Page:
Opinion by Judge Lambert; Judges Clayton and Dixon concurred. On direct appeal, the Court reversed and remanded a summary judgment in the appellee paratransit bus service’s favor on appellant’s claims for gross negligence brought after appellant was injured when she was dropped from her wheelchair while exiting a paratransit bus. On cross-appeal, the Court affirmed a judgment entered pursuant to a jury verdict in favor of appellant on her claims for negligent hiring, retention, training and supervision of a bus driver and for vicarious liability against the bus service. In the direct appeal, the Court held that trial court improperly granted summary judgment on the gross negligence claim. Appellant presented clear and convincing evidence that the bus service ratified, authorized or anticipated the conduct of the bus driver. Therefore, a trial for punitive damages was warranted. On the bus service’s cross-appeal, the Court first held that the bus service properly preserved the issue of whether appellant’s negligent hiring claims were improperly submitted to the jury. Because its motion for summary judgment was based on a legal issue and there were not any contested issues of material fact, the motion was sufficient for review. Further, the bus service also preserved the argument by moving for a directed verdict at the close of its evidence. However, the Court rejected the bus service’s argument that because it admitted respondeat superior liability, it was entitled to summary judgment on the claims. The Court held that there was a distinction between the vicarious liability of the employer and the actual liability of the employer and therefore, the admission to vicarious liability did not preclude appellant pursuing her claims for negligent hiring, retention, supervision or training. The Court next held that the trial court did not err by admitting evidence of the bus driver’s prior history of alcoholism. While somewhat prejudicial, the evidence was relevant to appellant’s negligent hiring claims. The Court next held that the trial court did not err by admitting evidence of a subsequent accident on another paratransit bus. The evidence was relevant to support appellant’s claims of negligent training and supervision. The Court next held that the trial court did not err in admitting evidence of the bus service’s contract to provide services. While the issue was preserved for review, the brief mention of the contract was at most, harmless error. Further, it showed that the bus service had an incentive not to conduct thorough investigations and to not report safety violations and thus, was directly related to its credibility regarding whether it conducted a thorough investigation of the accident. The Court next held that the jury instructions were not improper with respect to the duty of care and the scope of the bus service’s liability for negligent hiring. The instructions were in accord with Kentucky’s bare-bones approach and did not misstate the law.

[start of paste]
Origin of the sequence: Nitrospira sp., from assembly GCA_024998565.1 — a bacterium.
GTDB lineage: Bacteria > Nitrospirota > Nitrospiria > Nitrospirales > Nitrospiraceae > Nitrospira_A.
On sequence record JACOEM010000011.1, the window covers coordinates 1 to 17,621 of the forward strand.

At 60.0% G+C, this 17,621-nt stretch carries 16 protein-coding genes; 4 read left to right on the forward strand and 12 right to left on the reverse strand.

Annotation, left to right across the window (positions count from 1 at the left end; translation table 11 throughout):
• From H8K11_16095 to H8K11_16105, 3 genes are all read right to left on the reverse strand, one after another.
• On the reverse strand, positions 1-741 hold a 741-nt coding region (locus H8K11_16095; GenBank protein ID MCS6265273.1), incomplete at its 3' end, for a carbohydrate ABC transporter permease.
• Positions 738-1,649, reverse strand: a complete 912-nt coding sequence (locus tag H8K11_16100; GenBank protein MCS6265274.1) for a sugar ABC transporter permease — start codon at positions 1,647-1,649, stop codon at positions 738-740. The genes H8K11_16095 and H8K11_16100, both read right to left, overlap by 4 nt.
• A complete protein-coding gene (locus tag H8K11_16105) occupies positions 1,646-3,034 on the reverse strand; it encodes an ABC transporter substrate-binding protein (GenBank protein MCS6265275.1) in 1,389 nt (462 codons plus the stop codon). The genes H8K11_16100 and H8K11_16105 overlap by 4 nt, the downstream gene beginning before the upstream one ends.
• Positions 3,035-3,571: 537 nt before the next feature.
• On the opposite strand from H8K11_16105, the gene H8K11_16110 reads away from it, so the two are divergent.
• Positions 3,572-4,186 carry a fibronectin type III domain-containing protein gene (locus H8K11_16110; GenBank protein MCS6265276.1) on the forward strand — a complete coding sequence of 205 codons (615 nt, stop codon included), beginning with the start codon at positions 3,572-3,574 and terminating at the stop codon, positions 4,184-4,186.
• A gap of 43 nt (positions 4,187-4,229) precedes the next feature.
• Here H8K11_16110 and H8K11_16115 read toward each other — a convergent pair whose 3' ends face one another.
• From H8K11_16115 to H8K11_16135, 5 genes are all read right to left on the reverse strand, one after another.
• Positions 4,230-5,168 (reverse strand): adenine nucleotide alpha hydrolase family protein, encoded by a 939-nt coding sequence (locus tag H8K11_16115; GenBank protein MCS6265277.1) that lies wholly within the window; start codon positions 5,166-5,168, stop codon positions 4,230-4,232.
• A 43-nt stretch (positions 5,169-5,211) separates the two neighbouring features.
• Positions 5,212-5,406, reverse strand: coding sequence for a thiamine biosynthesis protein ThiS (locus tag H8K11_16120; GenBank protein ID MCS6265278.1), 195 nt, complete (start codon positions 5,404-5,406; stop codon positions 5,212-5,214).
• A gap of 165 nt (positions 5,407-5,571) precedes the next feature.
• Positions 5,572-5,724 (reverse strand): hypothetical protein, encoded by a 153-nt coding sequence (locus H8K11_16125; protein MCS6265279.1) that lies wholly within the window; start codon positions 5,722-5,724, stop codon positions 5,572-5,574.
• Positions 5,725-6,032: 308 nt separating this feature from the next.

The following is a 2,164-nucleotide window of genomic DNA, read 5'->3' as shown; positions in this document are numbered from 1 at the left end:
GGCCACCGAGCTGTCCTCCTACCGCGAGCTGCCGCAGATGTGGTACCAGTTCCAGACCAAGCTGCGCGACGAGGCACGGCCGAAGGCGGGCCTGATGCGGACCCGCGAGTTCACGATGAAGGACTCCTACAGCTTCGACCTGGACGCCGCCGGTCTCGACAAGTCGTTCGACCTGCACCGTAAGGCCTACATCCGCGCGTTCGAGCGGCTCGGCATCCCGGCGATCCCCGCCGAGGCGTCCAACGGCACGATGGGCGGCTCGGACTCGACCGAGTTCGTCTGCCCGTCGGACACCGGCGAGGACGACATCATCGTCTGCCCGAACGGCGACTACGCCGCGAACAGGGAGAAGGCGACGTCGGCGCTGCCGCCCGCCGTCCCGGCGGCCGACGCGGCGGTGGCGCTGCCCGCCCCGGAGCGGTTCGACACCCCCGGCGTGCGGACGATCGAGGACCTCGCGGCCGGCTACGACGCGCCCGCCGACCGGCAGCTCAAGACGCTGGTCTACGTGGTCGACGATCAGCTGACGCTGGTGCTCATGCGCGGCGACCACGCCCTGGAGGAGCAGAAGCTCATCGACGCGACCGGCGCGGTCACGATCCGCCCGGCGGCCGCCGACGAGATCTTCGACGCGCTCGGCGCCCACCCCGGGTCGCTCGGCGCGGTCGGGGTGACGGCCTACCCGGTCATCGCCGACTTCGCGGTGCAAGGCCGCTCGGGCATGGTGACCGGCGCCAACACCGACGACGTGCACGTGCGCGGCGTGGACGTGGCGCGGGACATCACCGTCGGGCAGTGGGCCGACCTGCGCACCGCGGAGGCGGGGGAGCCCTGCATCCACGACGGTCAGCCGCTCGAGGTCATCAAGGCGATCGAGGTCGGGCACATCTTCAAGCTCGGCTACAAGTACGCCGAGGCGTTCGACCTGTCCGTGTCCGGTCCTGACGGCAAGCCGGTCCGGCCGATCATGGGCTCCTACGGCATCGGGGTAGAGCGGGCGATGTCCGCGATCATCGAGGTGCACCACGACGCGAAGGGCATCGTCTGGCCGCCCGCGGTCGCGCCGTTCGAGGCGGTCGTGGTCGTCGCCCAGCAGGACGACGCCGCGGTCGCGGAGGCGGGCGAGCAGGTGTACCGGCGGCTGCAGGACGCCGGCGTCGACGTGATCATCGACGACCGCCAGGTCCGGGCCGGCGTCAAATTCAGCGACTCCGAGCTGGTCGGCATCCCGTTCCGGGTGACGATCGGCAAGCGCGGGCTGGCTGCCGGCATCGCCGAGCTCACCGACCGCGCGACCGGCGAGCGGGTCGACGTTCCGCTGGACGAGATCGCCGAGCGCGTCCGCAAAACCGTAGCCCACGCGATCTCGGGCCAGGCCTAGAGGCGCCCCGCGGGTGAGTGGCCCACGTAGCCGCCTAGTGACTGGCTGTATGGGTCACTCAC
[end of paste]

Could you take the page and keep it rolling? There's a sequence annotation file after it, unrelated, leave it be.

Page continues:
B. Ingram Trucking, Inc. v. Allen
2011-CA-000513 05/11/2012 2012 WL 1649095
Opinion by Judge Dixon; Judges Keller and Nickell concurred. The Court affirmed an opinion and order of the circuit court granting summary judgment to appellees and concluding that appellant’s action for damages incurred in a motor vehicle accident was time barred. The Court first held that the trial court correctly concluded that the action was governed by the two-year statute of limitations in KRS 413.125 and not the five-year statute of limitations in KRS 413.120(4) for a trespass against chattel. The record was devoid of any proof that the collision was intentional, which was required for an action for trespass against chattel. The Court then held that the trial court properly dismissed the action as filed outside the prescribed time limitation. The police report filed in the record was properly considered by the circuit court, the allegations in the petition were insufficient to avoid summary judgment, appellant did not plead facts necessary to establish a trespass to chattel, and the cause of action was nothing more than a property damage claim arising from an automobile accident.
XI. WORKERS’ COMPENSATION
A. Big Lots v. Whitworth
2011-CA-002188 05/11/2012 2012 WL 1649042
Opinion by Judge VanMeter; Judges Lambert and Thompson concurred. The Court affirmed an opinion and order of the Workers’ Compensation Board dismissing appellant’s appeal from an order granting a worker’s motion to reopen her workers’ compensation claim. The Court held that the Board correctly determined that the order was interlocutory and therefore, properly dismissed the appeal. The order only determined that the worker established a prima facie showing to warrant a reopening of the claim but did not adjudicate the claim that the worker’s condition had worsened nor the claim that the worker was entitled to an increase in benefits.